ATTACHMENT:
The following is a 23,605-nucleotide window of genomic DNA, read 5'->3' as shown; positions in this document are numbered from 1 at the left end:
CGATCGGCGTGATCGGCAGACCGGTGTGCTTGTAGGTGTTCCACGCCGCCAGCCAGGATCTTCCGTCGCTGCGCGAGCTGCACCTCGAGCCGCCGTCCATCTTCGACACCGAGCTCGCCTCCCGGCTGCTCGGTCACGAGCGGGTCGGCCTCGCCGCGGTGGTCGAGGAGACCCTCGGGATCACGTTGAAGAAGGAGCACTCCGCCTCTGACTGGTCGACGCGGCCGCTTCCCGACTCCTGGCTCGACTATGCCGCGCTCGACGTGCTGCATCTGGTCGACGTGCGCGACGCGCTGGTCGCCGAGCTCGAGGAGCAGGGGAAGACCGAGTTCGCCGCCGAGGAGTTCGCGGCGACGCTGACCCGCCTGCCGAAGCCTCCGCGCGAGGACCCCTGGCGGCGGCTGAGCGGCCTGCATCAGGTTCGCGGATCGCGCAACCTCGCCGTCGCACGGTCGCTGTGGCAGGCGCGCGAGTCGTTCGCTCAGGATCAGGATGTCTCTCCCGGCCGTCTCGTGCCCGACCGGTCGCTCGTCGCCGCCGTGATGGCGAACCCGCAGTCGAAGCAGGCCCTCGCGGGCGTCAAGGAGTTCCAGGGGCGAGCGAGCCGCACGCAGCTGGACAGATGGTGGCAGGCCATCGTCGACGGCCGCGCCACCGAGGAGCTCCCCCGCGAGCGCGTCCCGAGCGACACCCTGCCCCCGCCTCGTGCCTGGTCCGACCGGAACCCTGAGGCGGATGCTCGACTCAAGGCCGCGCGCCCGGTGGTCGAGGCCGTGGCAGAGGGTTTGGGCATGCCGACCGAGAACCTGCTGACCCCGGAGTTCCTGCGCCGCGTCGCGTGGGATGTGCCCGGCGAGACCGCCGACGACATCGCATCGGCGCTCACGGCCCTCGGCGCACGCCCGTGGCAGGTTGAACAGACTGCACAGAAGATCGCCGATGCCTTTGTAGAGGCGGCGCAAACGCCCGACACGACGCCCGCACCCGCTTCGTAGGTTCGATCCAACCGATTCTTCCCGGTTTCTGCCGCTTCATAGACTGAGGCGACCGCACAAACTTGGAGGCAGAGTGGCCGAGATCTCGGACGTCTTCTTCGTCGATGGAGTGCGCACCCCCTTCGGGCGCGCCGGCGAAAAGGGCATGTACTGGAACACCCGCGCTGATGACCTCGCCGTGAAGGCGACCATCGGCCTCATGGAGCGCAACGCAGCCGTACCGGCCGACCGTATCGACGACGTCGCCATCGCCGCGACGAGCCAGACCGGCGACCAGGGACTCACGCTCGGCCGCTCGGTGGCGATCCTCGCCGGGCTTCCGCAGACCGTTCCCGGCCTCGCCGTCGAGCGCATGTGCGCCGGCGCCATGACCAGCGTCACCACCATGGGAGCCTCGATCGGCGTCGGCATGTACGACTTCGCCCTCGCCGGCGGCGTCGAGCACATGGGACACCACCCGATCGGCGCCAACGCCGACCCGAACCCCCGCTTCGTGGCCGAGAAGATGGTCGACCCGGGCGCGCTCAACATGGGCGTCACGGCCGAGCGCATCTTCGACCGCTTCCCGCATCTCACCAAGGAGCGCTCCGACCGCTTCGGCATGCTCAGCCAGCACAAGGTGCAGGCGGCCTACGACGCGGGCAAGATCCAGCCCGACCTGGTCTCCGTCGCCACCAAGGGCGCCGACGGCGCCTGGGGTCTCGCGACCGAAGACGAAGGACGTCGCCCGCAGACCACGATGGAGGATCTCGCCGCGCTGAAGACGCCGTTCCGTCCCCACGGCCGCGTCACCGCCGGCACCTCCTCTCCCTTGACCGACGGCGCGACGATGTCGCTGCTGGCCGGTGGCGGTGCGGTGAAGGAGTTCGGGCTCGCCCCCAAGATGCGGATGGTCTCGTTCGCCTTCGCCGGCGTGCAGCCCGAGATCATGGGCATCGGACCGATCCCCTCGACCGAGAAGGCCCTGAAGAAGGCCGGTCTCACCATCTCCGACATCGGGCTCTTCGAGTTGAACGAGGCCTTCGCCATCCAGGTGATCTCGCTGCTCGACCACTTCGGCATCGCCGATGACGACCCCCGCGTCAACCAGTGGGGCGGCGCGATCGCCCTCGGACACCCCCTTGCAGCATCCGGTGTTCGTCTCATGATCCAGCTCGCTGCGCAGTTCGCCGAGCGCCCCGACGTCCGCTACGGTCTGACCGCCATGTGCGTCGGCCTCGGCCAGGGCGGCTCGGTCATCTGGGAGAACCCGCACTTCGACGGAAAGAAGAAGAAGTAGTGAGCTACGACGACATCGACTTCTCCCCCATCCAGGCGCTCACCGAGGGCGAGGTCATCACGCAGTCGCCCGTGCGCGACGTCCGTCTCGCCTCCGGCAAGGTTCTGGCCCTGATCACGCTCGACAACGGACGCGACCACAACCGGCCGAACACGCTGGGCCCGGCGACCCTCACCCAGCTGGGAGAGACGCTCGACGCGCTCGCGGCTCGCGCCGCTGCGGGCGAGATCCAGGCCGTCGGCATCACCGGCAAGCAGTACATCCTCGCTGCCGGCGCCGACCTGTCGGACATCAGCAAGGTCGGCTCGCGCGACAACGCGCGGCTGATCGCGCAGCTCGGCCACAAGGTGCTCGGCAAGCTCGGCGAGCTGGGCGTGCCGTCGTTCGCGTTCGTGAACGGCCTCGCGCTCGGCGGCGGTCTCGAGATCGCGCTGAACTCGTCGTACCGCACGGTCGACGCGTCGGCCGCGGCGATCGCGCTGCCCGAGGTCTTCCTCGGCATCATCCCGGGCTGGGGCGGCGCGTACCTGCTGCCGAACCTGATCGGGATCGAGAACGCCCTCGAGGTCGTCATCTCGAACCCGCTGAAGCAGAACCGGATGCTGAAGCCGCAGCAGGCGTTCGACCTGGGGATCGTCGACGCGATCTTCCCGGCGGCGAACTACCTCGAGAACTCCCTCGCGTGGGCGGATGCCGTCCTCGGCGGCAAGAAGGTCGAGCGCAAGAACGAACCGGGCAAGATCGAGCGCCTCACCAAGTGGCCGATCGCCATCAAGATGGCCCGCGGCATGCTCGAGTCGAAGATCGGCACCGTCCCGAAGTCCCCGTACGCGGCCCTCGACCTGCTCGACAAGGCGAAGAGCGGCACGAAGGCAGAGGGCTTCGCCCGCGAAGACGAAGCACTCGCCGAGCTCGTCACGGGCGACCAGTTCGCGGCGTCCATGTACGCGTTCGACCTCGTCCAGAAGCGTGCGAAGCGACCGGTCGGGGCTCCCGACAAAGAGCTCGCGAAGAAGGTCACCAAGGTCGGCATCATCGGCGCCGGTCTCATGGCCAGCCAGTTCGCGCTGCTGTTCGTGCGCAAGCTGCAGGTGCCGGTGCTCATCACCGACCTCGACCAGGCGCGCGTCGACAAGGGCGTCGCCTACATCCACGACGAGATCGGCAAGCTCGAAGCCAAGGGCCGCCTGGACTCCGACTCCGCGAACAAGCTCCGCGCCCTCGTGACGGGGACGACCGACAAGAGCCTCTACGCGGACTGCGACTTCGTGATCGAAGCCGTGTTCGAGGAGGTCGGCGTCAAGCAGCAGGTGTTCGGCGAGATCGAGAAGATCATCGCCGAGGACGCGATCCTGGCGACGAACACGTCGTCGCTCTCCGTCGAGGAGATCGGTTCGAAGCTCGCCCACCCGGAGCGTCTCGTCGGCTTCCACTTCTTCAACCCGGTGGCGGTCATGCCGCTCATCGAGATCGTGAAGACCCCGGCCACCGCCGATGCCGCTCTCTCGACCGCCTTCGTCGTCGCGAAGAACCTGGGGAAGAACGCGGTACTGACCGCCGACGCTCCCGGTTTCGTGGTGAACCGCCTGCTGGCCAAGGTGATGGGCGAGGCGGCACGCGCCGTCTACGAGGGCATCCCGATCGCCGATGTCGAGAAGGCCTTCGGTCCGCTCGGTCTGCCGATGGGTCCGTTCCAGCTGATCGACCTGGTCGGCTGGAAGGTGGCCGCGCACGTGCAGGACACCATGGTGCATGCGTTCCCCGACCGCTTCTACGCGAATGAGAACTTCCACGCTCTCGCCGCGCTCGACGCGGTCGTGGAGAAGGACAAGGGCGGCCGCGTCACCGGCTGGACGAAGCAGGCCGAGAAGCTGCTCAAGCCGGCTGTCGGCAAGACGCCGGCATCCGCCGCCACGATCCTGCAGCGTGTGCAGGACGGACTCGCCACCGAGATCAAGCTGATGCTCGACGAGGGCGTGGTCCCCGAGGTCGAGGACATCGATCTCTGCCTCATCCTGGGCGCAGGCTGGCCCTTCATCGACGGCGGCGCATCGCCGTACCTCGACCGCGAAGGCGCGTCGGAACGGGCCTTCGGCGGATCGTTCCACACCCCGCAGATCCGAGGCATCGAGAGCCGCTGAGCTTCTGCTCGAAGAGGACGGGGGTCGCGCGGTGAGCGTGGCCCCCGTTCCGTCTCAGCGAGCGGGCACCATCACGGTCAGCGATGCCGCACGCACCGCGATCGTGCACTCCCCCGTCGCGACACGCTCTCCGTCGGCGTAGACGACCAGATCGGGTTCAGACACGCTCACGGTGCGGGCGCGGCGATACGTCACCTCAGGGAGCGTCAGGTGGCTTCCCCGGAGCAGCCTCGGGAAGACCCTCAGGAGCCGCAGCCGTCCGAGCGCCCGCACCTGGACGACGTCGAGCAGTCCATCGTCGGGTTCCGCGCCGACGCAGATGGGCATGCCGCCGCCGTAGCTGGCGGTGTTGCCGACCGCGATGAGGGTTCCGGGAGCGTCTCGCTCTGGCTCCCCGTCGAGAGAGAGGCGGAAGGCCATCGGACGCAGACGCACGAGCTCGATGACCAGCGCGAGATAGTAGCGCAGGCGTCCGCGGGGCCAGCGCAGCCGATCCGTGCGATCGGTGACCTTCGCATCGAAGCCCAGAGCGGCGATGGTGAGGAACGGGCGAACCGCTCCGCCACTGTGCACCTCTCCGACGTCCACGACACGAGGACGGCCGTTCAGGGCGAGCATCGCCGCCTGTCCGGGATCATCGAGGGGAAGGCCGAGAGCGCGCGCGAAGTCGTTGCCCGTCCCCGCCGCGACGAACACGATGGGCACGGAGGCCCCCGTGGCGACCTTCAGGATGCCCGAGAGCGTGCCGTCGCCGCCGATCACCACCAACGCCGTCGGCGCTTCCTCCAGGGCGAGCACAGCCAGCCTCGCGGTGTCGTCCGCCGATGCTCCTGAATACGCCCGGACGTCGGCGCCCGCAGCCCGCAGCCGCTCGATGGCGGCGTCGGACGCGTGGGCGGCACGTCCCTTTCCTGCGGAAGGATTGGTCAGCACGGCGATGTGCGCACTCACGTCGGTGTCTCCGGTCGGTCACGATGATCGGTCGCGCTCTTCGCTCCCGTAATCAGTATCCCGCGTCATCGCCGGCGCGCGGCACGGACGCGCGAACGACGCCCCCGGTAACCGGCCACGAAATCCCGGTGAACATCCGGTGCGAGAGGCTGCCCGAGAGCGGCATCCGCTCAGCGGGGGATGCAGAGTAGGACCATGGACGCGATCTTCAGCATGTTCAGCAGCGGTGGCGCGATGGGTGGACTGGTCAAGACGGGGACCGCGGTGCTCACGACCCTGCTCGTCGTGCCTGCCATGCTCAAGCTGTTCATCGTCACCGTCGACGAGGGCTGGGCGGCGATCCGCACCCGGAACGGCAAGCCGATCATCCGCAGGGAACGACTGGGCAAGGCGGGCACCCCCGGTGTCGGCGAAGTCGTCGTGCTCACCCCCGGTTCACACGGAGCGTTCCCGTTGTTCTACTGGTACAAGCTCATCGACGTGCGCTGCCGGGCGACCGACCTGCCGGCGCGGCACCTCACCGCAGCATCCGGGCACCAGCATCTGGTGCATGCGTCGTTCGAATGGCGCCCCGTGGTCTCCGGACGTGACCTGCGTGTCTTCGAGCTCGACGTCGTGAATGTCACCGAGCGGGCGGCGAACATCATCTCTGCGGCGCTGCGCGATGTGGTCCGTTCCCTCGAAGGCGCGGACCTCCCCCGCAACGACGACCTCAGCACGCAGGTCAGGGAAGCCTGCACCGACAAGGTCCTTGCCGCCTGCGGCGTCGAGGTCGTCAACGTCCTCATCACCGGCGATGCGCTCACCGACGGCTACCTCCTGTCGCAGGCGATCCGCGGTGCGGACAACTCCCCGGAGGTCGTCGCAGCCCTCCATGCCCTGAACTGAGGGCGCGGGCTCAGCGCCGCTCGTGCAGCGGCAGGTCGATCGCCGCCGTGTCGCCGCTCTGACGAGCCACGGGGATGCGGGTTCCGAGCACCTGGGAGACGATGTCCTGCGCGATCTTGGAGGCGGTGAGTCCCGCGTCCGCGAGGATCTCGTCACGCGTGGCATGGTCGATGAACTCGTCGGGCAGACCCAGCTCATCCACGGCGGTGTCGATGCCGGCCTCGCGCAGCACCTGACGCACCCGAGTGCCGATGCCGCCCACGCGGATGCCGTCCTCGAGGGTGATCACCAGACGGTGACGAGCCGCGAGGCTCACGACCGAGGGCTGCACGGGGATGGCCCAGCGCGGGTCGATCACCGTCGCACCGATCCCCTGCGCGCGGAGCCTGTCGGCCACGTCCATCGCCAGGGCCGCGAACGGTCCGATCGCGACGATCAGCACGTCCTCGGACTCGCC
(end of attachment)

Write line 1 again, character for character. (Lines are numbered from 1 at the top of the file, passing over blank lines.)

The following is a 23,605-nucleotide window of genomic DNA, read 5'->3' as shown; positions in this document are numbered from 1 at the left end: